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Online privacy: how secure

most web users, unfamiliar with encryption algorithms and open-source code, these precautions will seem extreme

# Passwords: don’t use the same one repeatedly. Create a complex one with upper- and lower-case letters, numbers and characters such as $%&!. Perhaps use the initial letter of each word in a sentence to help you remember it. Differentiate it for each application by introducing letters from the site name, for instance. Or use a management app such as LastPass or DirectPass.

# Security or password reset questions: this is one of the easiest ways to hack an account. If you are asked to provide answers to “security questions”, consider whether the answers are really secure – ie that you are the only person who can knows. If you can create your own questions, do. If you are obliged to answer standard questions such as “first school” or “first pet” remember the answer doesn’t have to be true, it only has to be something you can remember.

# Data : When you will use Outside PC or Internet Cafe PC, always save all data into Desktop, then delete all data from Desktop & Recyle bin. But, better try to save into Flash Disk directly.

# Social media: take advantage of security features on Facebook and Twitter such as two-factor authentication and notification of log-in attempts from unknown devices. Don’t share too much. For example, don’t mention your “porn star name” (name of first pet plus mother’s maiden name), which is exactly the kind of information needed to reset email and bank accounts.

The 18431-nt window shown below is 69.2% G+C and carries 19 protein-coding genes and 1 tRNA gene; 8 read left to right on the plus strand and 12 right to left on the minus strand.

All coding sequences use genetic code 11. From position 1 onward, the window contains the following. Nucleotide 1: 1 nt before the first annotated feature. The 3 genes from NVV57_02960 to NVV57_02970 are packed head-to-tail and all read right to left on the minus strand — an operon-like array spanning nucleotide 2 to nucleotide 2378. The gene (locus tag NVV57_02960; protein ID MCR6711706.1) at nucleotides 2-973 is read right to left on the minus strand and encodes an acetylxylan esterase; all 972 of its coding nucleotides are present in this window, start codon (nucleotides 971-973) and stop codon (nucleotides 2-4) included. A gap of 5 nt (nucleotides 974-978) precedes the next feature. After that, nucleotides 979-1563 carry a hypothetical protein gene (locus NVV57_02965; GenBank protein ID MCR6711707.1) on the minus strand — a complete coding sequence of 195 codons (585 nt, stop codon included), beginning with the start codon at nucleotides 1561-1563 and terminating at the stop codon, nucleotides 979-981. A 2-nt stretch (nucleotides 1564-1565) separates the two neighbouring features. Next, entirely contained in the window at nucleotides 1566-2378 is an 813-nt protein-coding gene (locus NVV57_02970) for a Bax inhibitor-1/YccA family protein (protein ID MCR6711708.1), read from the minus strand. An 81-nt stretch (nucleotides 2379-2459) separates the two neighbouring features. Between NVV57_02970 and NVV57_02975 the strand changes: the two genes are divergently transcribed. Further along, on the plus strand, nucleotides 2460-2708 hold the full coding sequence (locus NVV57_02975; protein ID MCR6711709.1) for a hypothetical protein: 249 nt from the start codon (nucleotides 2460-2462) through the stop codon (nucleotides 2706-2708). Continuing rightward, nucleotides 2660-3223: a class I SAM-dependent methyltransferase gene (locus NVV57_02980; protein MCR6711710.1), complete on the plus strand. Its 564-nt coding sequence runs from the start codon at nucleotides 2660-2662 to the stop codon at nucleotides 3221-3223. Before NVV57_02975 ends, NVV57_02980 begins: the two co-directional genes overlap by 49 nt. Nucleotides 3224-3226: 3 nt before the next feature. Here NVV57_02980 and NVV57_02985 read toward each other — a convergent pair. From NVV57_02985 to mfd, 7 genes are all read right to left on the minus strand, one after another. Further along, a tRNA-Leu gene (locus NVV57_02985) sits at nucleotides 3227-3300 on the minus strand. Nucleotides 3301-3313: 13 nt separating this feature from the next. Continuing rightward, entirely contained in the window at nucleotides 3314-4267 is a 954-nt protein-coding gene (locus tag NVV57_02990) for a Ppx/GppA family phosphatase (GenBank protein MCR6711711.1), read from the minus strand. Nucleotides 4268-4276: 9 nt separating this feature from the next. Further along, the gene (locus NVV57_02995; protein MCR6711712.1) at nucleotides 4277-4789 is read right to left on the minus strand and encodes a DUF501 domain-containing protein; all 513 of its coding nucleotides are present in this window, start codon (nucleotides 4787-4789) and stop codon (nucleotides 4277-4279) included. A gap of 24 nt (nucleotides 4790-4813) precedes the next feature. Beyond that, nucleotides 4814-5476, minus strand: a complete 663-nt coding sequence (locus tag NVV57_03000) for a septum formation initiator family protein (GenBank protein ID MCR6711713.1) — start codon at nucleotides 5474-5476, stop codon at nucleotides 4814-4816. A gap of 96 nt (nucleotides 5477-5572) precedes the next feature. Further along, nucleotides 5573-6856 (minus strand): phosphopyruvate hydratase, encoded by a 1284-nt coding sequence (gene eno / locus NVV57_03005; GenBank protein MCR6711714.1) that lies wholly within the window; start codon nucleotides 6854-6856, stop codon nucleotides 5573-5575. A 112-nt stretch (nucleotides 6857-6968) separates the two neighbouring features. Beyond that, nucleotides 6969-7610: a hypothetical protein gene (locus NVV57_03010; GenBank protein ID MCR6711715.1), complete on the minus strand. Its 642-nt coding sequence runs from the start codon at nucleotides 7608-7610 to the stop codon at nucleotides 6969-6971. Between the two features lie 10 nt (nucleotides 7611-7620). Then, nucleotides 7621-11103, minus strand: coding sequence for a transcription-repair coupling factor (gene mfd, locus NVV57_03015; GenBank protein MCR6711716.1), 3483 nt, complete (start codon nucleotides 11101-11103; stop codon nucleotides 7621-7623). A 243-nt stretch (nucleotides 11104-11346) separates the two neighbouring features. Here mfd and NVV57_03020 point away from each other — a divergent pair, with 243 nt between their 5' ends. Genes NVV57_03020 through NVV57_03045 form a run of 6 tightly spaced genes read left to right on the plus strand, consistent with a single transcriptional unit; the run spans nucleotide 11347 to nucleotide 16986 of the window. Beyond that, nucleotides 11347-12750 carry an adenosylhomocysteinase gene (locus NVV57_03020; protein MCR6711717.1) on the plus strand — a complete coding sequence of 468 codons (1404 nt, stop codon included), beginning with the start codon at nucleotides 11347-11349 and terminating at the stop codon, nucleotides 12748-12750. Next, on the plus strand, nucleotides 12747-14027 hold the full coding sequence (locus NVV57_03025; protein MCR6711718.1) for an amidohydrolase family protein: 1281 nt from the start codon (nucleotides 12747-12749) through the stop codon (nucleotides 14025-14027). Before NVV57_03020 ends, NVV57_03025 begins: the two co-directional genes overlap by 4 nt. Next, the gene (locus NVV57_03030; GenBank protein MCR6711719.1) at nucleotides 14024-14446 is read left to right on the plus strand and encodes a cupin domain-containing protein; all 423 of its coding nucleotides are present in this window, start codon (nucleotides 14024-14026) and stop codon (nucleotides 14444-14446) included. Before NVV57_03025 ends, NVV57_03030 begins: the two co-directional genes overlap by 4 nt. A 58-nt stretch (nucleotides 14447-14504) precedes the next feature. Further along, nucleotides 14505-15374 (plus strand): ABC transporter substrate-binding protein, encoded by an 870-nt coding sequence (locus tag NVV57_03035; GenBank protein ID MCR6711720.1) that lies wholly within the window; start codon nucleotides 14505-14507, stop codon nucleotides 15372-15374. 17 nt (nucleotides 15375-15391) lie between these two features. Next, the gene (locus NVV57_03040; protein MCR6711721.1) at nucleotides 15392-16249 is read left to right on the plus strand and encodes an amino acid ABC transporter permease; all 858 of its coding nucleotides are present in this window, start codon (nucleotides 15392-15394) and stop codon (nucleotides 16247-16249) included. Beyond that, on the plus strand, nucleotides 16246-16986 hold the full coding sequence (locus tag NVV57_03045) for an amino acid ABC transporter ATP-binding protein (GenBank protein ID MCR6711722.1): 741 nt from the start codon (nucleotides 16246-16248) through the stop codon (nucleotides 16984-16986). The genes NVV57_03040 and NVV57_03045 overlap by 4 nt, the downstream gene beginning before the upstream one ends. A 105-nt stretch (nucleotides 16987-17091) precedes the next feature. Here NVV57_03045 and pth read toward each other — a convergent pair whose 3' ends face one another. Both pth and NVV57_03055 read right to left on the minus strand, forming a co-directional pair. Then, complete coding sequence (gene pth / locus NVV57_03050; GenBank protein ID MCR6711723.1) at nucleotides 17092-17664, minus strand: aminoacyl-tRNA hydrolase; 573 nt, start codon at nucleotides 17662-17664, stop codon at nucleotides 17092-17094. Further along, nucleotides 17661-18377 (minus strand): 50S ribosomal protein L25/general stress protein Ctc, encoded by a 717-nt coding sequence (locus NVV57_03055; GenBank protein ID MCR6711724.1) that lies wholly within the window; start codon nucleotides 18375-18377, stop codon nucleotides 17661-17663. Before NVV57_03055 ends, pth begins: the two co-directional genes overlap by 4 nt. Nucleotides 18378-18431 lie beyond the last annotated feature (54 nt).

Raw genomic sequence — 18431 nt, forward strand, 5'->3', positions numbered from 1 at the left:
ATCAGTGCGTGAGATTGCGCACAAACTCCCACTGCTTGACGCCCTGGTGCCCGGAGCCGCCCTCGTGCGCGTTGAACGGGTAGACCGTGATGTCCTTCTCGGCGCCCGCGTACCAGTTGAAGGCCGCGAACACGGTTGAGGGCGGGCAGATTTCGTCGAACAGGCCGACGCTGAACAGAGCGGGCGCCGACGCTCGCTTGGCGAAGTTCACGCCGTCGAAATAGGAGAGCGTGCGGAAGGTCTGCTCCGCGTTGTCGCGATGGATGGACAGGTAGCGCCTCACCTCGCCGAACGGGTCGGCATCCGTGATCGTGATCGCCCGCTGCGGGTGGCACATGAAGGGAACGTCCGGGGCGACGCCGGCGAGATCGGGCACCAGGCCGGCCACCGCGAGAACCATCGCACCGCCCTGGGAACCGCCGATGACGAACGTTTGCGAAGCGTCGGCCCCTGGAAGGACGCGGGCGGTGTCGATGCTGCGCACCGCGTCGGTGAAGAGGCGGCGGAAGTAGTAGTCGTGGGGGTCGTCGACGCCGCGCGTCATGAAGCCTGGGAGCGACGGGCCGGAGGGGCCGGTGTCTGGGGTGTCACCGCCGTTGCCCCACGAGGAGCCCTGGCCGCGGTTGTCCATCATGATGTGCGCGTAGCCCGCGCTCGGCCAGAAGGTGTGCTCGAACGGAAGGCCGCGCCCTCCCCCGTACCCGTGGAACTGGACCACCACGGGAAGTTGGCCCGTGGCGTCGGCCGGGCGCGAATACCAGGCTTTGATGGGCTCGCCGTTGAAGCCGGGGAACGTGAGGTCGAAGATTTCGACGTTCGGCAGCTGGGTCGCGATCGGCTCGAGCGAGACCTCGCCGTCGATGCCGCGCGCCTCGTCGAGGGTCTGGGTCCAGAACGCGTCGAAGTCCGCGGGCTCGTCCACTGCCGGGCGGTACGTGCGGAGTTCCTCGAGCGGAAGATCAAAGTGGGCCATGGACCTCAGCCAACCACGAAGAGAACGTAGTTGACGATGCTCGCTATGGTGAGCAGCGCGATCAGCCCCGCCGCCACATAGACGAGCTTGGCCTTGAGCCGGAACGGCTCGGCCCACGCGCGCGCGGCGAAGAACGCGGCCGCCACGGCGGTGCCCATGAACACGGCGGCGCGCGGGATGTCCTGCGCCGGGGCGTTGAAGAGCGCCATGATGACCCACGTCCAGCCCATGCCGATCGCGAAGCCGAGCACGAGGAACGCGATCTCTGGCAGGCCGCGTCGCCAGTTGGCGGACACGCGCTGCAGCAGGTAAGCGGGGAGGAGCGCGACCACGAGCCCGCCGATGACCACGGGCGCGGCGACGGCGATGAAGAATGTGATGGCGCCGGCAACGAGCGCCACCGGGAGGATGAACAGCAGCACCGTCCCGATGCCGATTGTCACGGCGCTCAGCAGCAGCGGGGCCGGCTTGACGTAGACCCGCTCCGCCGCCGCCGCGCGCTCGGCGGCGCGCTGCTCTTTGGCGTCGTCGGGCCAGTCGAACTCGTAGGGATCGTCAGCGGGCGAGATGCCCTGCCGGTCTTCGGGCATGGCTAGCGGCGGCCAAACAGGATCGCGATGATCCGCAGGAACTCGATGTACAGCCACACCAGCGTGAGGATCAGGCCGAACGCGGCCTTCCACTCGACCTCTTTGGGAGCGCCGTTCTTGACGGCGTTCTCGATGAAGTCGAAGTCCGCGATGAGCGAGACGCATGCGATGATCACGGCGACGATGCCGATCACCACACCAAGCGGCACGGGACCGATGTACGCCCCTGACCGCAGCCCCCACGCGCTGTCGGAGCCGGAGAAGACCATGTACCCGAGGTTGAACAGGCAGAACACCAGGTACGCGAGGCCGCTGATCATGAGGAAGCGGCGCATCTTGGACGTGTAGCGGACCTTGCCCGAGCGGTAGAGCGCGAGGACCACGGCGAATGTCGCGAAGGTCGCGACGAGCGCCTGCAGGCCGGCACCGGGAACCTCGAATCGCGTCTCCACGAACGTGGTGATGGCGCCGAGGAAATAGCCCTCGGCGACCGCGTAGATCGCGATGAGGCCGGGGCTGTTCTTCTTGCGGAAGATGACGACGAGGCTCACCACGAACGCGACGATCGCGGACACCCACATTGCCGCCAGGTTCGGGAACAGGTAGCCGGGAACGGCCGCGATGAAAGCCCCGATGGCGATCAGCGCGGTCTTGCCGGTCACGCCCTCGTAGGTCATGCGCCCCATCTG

# Email: all free email and webmail services (such as Hotmail and Gmail) are vulnerable, so to communicate privately buy a service such as Fastmail that is not based in the US. At the very least, install two-step verification on Gmail.

# Search engines: try a smaller one, to avoid tracking of search history.

# Smartphones: these are particularly exposed, so be aware that no messages are truly secure. You could connect your smartphone to a cloud service that lets you “remote wipe” if need be – but control what you sync up to iCloud if you wish to remain truly private.

# Cloud services: all of the Dropbox, iCloud and Evernote are open to surveillance, so encrypt information you don’t want to share.

# The tangled web: as we become creatures of the Smartphone, the tablet and the app, and as services, sites and accounts become ever more interconnected, remember that if one is breached others become unsafe. Keep track of which services you give permission to access others, and revoke this if one is compromised or you stop using it.

Even these security measures require both expertise and commitment, and Hancock fears that privacy concerns will frighten some users, particularly older people, away from the internet. “I get awfully frustrated with people of my generation who won’t engage with the web,” she says. “It’s a miracle and I embrace it.”

The scheme underlines how technology can be used as a creative tool, Hancock says. She believes the internet can help foster solutions to social problems through a myriad of small schemes and initiatives, but only if it remains accessible – and safe – for everyone.

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